The Keepers Registry: Search. ComScore Releases the “2012 Canada Digital Future in Focus” Report « INFOdocket. Hurdles Remain Before College Classrooms Go Completely Digital. OnlineUniversities.com came out with an optimistic infographic last week about how college classrooms are going digital.
But as someone who makes as much as a quarter of his income from teaching college classes in any given year, and who also spends a good amount of time speaking at conferences trying to help professors incorporate technology and social media into their curriculum, the view from the trenches is very different than the iPad-in-every-backpack proponents would have you believe. This is not to say that tech isn't changing the way we teach and the way students learn: it most certainly is. But probably not as fast as some people outside of higher ed think it is. iPads Are Outselling Desktop PCs, And Are Now Equal To 17% Of The PC Market. Students' Declining Access to Research. New How Are Smartphones Being Used? Smartphone-usage-infographic1.jpg (640×1138) Focus on Smartphone Owners. One-third of American adults (35%) own a smartphone of some kind as of May 2011, and these users stand in marked contrast to cell owners with more basic devices in terms of how they utilize their mobile devices and incorporate them into their lives.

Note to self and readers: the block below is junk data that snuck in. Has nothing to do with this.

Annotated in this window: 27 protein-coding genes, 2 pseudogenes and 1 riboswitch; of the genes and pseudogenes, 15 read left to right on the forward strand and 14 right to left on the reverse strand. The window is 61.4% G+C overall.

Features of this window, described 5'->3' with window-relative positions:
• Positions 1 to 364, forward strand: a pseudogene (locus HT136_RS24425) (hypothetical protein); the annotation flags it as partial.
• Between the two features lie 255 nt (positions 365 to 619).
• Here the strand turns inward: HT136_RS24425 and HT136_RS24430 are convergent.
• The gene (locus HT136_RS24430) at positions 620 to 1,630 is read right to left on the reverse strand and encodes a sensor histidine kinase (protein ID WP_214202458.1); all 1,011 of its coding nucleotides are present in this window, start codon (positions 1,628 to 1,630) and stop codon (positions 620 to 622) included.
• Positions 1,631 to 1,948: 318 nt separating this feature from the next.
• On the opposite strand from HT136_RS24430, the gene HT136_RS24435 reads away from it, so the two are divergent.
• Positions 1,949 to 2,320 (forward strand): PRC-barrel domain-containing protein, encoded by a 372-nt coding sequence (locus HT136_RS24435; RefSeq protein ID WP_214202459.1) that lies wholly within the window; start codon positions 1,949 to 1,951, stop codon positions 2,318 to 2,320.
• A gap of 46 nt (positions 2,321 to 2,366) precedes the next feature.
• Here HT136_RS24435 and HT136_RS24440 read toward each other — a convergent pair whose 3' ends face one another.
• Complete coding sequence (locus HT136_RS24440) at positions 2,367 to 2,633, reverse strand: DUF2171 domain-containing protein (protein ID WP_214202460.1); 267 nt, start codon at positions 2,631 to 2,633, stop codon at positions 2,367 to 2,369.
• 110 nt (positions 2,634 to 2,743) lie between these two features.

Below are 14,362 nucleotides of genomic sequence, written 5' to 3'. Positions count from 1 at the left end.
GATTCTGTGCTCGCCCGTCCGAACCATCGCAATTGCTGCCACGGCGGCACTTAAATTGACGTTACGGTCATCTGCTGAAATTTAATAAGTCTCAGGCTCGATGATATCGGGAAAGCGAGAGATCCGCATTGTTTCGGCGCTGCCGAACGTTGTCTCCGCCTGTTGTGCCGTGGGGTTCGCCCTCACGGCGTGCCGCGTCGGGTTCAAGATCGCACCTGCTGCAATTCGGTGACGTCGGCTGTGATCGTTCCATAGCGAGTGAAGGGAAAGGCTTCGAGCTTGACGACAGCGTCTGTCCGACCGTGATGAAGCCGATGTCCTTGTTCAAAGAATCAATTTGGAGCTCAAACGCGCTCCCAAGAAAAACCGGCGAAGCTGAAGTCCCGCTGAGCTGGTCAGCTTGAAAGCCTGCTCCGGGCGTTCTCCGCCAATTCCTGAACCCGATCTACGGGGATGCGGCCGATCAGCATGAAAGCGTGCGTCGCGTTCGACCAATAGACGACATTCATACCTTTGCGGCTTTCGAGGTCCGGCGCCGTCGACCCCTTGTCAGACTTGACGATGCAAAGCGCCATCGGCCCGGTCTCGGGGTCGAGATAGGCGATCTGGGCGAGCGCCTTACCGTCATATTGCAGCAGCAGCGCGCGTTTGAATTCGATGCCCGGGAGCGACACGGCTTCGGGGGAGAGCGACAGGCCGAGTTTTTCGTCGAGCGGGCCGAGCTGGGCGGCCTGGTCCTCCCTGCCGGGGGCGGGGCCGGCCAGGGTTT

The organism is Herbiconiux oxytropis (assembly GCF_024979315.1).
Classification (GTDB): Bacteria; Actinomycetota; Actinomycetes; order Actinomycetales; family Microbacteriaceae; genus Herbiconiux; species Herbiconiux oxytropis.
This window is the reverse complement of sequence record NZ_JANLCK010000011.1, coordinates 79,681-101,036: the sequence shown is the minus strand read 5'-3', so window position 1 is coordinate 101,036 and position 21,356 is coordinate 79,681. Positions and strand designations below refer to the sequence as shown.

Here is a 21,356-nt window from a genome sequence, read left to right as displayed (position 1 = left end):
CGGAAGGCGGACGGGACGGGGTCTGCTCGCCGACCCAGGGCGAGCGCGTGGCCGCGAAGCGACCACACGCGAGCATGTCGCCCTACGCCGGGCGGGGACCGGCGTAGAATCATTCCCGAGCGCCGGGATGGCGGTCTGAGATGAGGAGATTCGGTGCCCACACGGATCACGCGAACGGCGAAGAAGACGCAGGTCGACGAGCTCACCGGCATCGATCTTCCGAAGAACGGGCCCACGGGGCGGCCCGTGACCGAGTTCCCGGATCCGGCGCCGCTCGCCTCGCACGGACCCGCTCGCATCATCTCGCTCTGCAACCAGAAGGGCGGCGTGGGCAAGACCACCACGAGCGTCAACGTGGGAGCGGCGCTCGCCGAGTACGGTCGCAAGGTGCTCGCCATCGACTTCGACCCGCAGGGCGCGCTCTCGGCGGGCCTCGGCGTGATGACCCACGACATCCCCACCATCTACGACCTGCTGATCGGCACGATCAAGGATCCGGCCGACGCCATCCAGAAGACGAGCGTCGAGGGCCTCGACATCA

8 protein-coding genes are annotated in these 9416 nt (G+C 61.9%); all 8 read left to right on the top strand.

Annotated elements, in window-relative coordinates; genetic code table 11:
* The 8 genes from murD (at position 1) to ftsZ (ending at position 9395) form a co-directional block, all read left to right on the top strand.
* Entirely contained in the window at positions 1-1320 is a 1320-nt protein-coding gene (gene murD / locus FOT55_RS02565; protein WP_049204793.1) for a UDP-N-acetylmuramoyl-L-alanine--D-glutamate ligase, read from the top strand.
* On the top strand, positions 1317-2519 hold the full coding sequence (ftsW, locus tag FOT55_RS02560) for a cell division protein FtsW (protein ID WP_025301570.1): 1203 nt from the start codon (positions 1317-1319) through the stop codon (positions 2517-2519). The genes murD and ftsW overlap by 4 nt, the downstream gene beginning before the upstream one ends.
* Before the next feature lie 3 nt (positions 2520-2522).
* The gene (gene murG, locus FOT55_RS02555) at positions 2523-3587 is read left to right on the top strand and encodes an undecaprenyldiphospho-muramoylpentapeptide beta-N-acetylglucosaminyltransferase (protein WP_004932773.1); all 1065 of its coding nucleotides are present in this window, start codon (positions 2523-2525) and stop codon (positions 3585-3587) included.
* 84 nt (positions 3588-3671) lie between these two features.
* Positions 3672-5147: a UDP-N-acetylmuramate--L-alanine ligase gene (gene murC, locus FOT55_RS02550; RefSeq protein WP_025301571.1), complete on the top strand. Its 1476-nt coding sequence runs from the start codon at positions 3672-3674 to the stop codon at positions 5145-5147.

Picture taking and text messaging are the most ubiquitous functions used by smartphone adopters (92% of smartphone owners do each of these activities, compared with 59% of those with some other type of phone). In addition, eight in ten smartphone owners use their phone to access the internet or send photos or videos to others; three quarters use their phone for email; two thirds download apps or use their phones to play music or games; and six in ten record videos or access social networking sites on their phones. Web 3.0 / Semantic Web: What it means for academic users, libraries... Posts by Marshall Breeding. What's In Store for the Library Automation Industry in 2012?
This article appears in the January 2012 issue of Smart Libraries Newsletter.